• 2x 64 MB LGS PC100 SDRAM DIMM with 7ns chips
  • Adaptec 2940UW SCSI host adapter
  • IBM DGVS 09U ultra SCSI hard drive, 10,000 RPM drive
  • NVIDIA RIVA 128 AGP graphics card, driver 1.50H for Windows98 and Windows NT
  • 3Dfx Voodoo2 12 MB 3D accelerator card, driver 4.10.01.0094-2.16
  • Operating System Windows 98 4.10.1998
  • Operating System Windows NT4 SP3
  • Resolution 1024x768, 16 bit color, 85 Hz refresh rate
  • Super7 System:

  • Asus P5A motherboard with ALi Aladdin V chipset, rev. E
  • 2x 64 MB LGS PC100 SDRAM DIMM with 7ns chips
  • Adaptec 2940UW SCSI host adapter
  • IBM DGVS 09U ultra SCSI hard drive, 10,000 RPM drive
  • NVIDIA RIVA 128 AGP graphics card, driver 1.50H for Windows98 and Windows NT
  • 3Dfx Voodoo2 12 MB 3D accelerator card, driver 4.10.01.0094-2.16
  • Operating System Windows 98 4.10.1998
  • Operating System Windows NT4 SP3
  • Resolution 1024x768, 16 bit color, 85 Hz refresh rate

Office Performance Windows 98



Red bar: overclocked
Blue bar: standard clock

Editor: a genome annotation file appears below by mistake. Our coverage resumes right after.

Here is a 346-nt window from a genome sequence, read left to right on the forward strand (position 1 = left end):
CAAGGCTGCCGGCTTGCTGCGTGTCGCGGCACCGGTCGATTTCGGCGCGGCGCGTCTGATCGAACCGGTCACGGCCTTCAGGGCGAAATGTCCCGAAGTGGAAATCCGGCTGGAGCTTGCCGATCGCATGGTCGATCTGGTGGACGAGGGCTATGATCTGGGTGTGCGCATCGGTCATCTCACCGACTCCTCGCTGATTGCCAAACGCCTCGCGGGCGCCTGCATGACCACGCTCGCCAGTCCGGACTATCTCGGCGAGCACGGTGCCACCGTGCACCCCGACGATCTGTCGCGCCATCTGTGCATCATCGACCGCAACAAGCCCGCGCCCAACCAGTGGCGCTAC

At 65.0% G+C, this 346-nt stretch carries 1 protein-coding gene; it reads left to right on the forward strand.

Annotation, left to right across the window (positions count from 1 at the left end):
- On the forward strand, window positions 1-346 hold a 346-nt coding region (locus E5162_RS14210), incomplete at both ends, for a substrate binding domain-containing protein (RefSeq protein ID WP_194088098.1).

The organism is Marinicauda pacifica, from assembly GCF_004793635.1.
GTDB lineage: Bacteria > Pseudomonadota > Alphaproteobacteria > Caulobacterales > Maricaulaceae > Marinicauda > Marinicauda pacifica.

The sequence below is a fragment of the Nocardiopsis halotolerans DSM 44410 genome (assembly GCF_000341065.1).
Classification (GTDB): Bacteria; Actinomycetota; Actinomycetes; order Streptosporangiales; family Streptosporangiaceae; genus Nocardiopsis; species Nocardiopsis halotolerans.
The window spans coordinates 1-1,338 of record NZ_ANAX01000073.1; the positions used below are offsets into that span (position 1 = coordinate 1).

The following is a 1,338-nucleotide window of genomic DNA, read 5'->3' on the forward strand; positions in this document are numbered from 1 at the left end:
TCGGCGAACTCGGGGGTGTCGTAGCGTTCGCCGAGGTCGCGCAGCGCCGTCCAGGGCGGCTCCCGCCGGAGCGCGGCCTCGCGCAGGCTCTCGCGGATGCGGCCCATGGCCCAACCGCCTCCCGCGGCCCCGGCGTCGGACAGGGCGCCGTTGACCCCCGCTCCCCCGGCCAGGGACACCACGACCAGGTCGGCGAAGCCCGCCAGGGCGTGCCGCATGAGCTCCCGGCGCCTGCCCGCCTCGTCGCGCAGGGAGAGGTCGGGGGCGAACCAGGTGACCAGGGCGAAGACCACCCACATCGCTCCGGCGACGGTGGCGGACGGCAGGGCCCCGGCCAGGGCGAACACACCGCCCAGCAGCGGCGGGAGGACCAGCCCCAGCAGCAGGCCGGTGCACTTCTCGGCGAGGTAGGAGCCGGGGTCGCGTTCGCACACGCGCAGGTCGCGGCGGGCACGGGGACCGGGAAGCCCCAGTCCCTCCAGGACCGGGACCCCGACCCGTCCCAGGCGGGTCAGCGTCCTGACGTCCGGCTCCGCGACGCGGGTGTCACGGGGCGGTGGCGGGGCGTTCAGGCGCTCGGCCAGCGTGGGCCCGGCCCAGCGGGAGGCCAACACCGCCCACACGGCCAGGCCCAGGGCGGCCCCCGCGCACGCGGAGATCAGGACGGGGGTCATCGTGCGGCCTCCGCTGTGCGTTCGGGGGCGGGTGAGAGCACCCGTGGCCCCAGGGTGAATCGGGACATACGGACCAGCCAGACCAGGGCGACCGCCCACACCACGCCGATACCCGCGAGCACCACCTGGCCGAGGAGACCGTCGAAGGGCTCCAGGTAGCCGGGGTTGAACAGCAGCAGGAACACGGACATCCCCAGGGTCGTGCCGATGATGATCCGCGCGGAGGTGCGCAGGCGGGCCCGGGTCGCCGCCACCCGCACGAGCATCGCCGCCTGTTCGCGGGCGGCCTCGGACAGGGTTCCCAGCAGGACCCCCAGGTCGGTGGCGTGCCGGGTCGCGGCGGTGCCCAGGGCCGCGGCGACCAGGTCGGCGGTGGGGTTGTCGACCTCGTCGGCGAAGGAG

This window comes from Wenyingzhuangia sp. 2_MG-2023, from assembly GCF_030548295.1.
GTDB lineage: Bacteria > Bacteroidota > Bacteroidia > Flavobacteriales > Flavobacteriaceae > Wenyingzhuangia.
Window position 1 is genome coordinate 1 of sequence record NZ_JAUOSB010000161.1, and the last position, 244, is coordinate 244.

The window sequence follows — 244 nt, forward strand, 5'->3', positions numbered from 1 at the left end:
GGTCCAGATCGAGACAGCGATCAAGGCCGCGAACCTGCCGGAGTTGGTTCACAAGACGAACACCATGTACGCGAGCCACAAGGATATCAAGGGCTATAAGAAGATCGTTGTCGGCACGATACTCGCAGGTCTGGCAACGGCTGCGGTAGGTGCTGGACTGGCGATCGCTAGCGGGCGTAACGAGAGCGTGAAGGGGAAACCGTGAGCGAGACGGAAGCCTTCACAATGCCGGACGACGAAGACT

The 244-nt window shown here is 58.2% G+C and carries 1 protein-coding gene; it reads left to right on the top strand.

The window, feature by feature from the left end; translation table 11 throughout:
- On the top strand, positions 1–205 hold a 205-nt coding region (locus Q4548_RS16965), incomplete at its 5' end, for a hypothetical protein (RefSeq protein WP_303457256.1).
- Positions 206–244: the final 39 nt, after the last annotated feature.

You can see how well the new Celeron with Mendocino core is doing, leaving the old Celeron far behind it. Overclocked to 450 MHz it's even a tad faster than a Pentium II 450, which I consider as pretty impressive. AMD's K6-2 is also doing pretty well, scoring very close to a Pentium II at the same clock speed. The new Asus P5A is a platform which makes the K6-2 real fun. As I have said in my K6-2 article, all it takes for the K6-2 to be a winner is a reliable Super7 platform. Asus provides an excellent example for that. Please also note how well the Cyrix MII or IBM 6x86 is scoring. However please realize also that the P-rating is close to a merely misleading kind of naming. A MII 333 scores far from a Pentium II 333 or an AMD K6-2 333, unless you are running your system with unrealistically small amounts of RAM, as e.g. done in those nice benchmarks published by Cyrix and IBM. This is why I did not list the P-rating but the real clock rates instead.